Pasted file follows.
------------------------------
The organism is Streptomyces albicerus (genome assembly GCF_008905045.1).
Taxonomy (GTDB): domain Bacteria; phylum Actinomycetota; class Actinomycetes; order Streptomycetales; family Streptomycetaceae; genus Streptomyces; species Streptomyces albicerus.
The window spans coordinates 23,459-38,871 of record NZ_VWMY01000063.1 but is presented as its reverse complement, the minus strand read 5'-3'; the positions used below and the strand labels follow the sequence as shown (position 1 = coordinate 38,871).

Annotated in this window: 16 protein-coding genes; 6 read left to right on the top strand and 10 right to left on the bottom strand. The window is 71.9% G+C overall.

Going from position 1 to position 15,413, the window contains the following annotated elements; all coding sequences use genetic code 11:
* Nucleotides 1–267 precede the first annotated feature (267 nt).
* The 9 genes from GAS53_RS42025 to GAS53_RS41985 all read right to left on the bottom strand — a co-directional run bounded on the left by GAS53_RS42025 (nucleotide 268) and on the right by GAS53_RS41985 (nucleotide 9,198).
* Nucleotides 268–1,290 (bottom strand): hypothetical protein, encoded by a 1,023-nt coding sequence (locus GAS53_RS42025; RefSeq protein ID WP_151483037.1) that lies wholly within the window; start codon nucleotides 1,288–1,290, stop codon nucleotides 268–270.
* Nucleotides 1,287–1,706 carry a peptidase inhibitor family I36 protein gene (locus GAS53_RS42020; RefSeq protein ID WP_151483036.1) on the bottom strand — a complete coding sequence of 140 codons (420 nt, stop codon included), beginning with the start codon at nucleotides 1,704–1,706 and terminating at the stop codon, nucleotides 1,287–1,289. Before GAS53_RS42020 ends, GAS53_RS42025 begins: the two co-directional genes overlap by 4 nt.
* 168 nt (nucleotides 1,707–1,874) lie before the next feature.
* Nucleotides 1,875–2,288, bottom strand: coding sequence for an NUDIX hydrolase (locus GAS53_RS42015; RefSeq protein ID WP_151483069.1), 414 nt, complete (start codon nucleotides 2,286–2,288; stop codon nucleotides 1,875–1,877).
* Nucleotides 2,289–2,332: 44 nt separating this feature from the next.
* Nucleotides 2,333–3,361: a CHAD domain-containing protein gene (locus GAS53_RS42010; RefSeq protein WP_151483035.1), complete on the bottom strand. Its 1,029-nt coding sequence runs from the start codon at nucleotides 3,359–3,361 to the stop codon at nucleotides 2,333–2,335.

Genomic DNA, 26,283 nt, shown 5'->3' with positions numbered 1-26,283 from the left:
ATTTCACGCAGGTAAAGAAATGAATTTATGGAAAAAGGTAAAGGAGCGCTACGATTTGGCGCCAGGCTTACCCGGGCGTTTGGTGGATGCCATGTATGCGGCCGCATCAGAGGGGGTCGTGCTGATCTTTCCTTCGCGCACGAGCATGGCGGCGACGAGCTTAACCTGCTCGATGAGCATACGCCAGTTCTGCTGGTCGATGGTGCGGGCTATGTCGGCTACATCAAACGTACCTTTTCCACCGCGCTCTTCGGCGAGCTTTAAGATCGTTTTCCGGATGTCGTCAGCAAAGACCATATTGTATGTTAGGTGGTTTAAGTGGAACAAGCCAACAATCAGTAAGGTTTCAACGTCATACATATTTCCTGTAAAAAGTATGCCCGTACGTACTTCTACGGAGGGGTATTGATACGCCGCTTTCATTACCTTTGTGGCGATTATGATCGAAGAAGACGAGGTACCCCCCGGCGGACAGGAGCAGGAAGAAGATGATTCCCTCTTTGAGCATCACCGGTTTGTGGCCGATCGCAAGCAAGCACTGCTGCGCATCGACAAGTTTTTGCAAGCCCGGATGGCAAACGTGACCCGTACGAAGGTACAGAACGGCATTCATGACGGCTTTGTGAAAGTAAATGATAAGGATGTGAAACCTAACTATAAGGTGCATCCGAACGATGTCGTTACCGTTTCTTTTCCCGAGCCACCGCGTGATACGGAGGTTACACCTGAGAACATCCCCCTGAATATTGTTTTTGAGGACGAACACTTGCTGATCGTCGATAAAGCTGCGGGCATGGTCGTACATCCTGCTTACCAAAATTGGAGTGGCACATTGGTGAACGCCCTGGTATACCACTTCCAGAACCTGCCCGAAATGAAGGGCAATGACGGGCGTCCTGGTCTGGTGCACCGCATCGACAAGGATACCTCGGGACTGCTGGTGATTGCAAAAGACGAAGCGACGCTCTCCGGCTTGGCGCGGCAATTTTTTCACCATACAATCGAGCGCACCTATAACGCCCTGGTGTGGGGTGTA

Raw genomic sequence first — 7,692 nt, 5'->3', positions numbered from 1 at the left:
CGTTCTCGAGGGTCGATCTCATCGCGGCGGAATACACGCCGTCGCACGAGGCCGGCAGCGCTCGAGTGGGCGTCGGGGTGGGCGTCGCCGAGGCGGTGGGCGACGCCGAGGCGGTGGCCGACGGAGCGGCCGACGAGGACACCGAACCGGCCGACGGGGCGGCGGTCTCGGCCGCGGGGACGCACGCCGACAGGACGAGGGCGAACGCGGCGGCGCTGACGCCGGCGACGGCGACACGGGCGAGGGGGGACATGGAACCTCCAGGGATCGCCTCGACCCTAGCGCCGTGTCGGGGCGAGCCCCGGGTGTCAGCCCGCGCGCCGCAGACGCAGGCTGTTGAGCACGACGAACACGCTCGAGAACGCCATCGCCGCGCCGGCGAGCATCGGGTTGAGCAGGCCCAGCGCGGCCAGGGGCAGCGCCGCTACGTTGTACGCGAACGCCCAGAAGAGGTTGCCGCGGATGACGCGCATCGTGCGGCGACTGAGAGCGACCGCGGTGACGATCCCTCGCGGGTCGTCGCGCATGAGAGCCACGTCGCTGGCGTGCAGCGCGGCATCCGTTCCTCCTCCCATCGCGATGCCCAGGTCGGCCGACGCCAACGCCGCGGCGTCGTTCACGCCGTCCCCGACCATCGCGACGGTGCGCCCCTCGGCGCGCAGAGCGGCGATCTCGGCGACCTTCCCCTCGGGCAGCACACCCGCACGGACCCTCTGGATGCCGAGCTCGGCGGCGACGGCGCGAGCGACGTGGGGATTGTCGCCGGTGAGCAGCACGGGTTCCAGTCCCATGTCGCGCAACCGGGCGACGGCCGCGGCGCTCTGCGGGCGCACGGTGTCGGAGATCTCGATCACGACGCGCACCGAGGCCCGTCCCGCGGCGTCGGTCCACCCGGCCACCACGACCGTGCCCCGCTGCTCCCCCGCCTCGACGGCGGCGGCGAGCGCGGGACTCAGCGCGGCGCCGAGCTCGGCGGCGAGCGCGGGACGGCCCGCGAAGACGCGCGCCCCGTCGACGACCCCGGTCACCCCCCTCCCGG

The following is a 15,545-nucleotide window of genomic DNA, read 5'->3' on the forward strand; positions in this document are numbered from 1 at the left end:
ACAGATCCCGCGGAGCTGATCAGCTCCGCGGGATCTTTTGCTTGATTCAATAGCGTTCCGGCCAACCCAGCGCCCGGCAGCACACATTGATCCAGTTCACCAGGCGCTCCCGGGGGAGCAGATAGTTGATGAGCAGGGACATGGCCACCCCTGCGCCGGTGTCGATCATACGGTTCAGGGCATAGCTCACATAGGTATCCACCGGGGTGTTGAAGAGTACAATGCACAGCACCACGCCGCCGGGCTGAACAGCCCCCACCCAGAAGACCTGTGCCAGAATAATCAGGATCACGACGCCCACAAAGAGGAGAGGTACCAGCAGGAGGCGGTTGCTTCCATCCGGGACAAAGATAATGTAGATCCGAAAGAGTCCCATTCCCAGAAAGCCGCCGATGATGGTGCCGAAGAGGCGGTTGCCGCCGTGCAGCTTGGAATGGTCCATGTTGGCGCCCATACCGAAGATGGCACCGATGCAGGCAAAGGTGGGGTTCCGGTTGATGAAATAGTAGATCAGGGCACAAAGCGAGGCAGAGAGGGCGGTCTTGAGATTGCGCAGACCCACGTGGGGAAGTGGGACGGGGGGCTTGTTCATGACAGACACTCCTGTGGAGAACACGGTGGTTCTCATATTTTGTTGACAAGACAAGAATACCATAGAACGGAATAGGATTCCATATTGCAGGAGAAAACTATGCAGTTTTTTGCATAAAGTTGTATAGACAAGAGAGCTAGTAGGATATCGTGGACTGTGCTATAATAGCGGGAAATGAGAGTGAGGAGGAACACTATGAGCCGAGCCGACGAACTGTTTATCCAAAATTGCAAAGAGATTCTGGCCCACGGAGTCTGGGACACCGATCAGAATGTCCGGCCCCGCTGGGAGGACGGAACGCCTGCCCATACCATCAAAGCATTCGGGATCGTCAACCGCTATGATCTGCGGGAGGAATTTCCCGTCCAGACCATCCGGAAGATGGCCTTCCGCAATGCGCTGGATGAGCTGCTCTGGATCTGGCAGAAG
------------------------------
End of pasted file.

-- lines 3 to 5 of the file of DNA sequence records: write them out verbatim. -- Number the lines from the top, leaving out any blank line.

The window spans coordinates 23,459-38,871 of record NZ_VWMY01000063.1 but is presented as its reverse complement, the minus strand read 5'-3'; the positions used below and the strand labels follow the sequence as shown (position 1 = coordinate 38,871).

Annotated in this window: 16 protein-coding genes; 6 read left to right on the top strand and 10 right to left on the bottom strand. The window is 71.9% G+C overall.

Going from position 1 to position 15,413, the window contains the following annotated elements; all coding sequences use genetic code 11: